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An Experience of a Lifetime

By: Tammy Carnrike

Chamber COO Tammy Carnrike participated in the Joint Civilian Orientation Conference (JCOC), a program sponsored by the Secretary of Defense for civilian public opinion leaders interested in growing their knowledge of the military and national defense issues. JCOC is the oldest existing Department of Defense outreach program having been held more than 81 times since its inception in 1948. Tammy spent five days in the Western U.S. visiting each branch of the U.S. military and learning about the readiness of the armed forces and our nation’s defense policies.

There’s a moment when a realization hits you. It’s more than an insight or an epiphany. It’s the moment where the reality of a situation not only changes your perception – it shatters it. You feel it all the way through your body and your worldview changes forever.

That moment came for me this July, in the mountains of the pacific northwest, as I stood in a Stryker tank, looking through the roof hatch as five other U.S. Army tanks patrolled near mine, churning the ground, and grinding their way through a simulated combat zone as soldiers completed drills nearby. Sweating in full combat gear under the summer sun, a heavy metal helmet sitting awkwardly on my head, the roar of tank drowning out everything but my own thoughts – it hit me.

I had no idea the level of commitment, discipline and endurance it takes to be a member of the armed forces and defend our country. I had no idea how indebted we truly are to our brave men and women in uniform.

I made this realization while participating in the Joint Civilian Orientation Conference (JCOC) this summer. Along with 39 other business and community leaders from around the country, I spent five days in the Western U.S. visiting each branch of the U.S. military and learning about the readiness of the armed forces and our nation’s defense policies. Each stop taught me something new about the military and heroes who belong to each branch.

Some lessons where technical. For instance, the Navy has the ability to rescue submarine passengers, anywhere in the world, within 72 hours. That’s right, 72 hours, and this unit can rescue individuals in a submarine as deep as 2,000 feet.

Other lessons were kinetic like firing an M4 rifle issued by the Army, twitching as a Marine Corp drill sergeant screams in your face, jumping in and out of a fox hole while completing a Marine Corps bayonet course and rappelling down a 65 foot building.

Some were awe-inspiring. Watching a mid-air refueling exercise from the cockpit of a C-17 above Missouri. Closing out an 18.5-hour day watching fighter jets take off for air to air combat in the dark of night at the Red Flag Nevada Test and Training Range located on 2.9 million acres and 15,800 square miles of airspace.

Others were more procedural, such as realizing the level of innovation and entrepreneurialism that the Navy demonstrates in order to provide the quality of life for their personnel. With shrinking federal appropriation   budgets, it requires creativity and innovative business thinking to be successful in providing the assets to support a quality base living experience.

Some are emotional. I will never forget my Marine Corps recruit experience and the look in the eyes of these young men as they showed their pride in being a Marine and their devotion to our country.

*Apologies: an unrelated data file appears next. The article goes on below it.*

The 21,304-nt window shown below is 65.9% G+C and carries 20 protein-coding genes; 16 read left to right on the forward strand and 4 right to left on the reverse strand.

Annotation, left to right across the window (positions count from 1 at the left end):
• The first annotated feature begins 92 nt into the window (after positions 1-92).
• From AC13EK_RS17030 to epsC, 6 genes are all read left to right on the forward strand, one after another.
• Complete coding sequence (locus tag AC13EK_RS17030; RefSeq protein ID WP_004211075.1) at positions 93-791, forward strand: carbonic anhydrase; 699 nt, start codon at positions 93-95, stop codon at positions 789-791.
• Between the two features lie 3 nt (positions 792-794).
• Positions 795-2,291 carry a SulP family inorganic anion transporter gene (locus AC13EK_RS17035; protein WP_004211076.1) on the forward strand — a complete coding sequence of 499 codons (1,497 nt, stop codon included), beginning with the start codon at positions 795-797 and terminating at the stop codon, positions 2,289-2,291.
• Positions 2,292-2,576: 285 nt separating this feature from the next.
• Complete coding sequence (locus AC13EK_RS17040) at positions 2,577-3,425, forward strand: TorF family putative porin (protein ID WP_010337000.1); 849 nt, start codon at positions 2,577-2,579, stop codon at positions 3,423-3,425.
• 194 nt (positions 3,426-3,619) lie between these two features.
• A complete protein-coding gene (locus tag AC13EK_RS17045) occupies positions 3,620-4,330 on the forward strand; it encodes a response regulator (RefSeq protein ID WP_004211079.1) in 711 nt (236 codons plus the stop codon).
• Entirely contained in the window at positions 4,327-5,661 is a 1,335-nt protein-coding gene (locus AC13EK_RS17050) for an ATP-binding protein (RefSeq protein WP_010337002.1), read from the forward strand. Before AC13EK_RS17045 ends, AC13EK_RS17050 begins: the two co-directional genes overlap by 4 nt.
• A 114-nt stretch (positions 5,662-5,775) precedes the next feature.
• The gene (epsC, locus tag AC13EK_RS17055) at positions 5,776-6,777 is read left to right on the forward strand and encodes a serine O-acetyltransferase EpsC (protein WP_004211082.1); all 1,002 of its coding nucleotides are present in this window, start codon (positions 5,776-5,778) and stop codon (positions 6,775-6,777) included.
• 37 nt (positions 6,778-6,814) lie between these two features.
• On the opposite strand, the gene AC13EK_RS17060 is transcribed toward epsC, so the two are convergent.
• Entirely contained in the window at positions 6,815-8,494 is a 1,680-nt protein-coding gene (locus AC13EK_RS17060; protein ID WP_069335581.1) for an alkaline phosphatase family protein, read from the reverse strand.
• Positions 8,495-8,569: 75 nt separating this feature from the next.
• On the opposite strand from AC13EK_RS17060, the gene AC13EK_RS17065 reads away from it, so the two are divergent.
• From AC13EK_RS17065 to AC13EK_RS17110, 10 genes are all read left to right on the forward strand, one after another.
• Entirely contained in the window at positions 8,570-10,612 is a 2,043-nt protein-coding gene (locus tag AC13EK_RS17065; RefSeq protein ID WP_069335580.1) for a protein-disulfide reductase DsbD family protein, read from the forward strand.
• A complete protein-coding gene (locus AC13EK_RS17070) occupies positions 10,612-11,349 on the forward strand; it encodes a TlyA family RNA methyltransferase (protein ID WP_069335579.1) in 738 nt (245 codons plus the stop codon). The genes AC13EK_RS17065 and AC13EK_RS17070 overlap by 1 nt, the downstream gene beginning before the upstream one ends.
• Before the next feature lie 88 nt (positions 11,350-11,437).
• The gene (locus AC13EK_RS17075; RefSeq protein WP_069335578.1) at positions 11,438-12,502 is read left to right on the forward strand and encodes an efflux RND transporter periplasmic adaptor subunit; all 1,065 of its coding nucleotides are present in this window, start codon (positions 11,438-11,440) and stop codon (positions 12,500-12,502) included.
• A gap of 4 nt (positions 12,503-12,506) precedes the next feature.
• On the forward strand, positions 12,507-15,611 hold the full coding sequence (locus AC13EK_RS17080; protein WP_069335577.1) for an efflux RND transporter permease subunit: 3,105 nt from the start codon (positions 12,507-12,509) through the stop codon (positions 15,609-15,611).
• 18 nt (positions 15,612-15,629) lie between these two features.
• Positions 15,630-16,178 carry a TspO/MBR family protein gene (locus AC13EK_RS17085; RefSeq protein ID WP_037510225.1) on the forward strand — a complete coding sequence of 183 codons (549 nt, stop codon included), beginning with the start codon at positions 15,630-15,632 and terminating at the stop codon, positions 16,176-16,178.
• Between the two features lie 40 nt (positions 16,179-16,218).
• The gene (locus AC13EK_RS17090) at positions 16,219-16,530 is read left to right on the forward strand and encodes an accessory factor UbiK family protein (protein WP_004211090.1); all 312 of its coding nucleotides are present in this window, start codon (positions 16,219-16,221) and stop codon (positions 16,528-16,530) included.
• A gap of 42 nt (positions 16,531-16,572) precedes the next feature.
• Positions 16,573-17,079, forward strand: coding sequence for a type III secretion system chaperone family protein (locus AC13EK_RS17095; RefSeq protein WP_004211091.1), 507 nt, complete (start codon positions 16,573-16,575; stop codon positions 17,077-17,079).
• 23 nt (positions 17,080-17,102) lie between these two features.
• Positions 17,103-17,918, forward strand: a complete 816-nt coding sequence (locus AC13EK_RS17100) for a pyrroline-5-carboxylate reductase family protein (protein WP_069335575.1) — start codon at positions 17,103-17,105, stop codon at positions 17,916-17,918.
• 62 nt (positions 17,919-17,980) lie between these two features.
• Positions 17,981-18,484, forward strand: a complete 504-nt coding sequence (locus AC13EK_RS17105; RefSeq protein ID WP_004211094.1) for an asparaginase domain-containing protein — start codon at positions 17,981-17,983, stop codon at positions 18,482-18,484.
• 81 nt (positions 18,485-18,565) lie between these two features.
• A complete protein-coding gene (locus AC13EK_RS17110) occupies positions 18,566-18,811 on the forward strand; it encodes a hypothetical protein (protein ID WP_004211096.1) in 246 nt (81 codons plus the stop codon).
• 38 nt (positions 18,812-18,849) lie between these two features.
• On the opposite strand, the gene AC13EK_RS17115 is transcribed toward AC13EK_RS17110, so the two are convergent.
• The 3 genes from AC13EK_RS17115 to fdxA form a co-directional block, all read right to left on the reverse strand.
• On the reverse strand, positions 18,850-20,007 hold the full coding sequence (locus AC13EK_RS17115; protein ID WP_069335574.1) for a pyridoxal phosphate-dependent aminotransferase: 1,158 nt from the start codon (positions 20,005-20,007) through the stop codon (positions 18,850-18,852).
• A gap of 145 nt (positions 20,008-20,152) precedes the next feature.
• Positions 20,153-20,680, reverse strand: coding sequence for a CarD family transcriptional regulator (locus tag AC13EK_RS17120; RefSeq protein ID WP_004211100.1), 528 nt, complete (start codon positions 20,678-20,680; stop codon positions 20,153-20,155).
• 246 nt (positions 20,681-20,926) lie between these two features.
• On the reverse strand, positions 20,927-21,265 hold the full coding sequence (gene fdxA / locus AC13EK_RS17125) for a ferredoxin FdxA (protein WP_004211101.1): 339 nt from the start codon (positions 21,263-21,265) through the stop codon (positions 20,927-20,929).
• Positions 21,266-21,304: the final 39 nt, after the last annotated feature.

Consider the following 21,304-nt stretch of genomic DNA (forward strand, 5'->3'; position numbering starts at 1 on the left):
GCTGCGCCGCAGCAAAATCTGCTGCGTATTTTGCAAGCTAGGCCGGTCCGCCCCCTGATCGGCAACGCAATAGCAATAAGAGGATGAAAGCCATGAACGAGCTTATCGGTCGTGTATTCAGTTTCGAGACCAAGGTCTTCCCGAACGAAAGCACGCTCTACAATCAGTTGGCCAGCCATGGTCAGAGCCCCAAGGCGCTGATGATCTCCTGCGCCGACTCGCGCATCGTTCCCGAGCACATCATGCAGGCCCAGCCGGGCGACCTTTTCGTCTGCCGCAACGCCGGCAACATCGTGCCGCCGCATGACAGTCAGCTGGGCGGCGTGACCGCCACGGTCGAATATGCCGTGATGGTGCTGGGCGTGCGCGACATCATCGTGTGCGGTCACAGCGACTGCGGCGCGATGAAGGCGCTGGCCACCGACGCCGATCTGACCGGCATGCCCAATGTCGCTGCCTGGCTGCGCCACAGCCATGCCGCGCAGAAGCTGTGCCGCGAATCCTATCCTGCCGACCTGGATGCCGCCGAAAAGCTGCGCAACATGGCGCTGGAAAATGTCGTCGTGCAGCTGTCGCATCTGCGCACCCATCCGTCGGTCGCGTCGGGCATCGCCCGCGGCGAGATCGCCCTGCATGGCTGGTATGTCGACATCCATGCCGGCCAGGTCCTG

As our tour came to an end, I realized how much I’d learned. Budget constraints are a challenge at all levels of the military. Taking care of military families and veterans is a priority for all branches of the military. Collaboration is key in all sectors of the military to leverage resources and core competencies to find the quickest, most effective response to extraordinarily dangerous and complex situations.

After much reflection, based on what I heard and experienced, I wonder if our country needs a new defense strategy at this very important crossroads.

I heard from many of the branches of the impact that budget constraints limit investment in new equipment and upgrades while competing countries have the resources and are able to provide state-of- the-art planes and equipment to their military. Problems with exit strategies for military personnel ultimately result in stress on local and state economies, adding to the existing high population of unemployed veterans. And finally, with such large reductions in force, can we as a nation be confident we are backed by the properly trained and capable military we have come to expect should a crisis occur requiring the talent and strength of our military forces?

My experience with the JCOC was a life-changing one that I will continue to reflect and build upon. I want to thank my friends at TACOM in Warren for nominating me for the JCOC experience. While this column cannot even come close to conveying the true impact this experience had on me, I want to close with a scene from my last day.

We landed back at Andrews Air Force Base late Friday evening to visit the 9/11 Memorial at the Pentagon. As we departed the plane and walked to our waiting bus, we could see another C-17 on the tarmac behind us. The cargo bay was down, rather than the usual passenger departure steps. Out the back of the plane they were carrying stretchers of wounded soldiers arriving home from Germany and being loaded onto a medic bus. What a surreal ending to this week long experience of getting to know our military services and the brave men and women who make personal sacrifices to protect our country.

More from Tammy’s JCOC Experience:


Navy’s Innovation, Entrepreneurialism Stands Out

Getting to Know the Marines and Looking for My Advil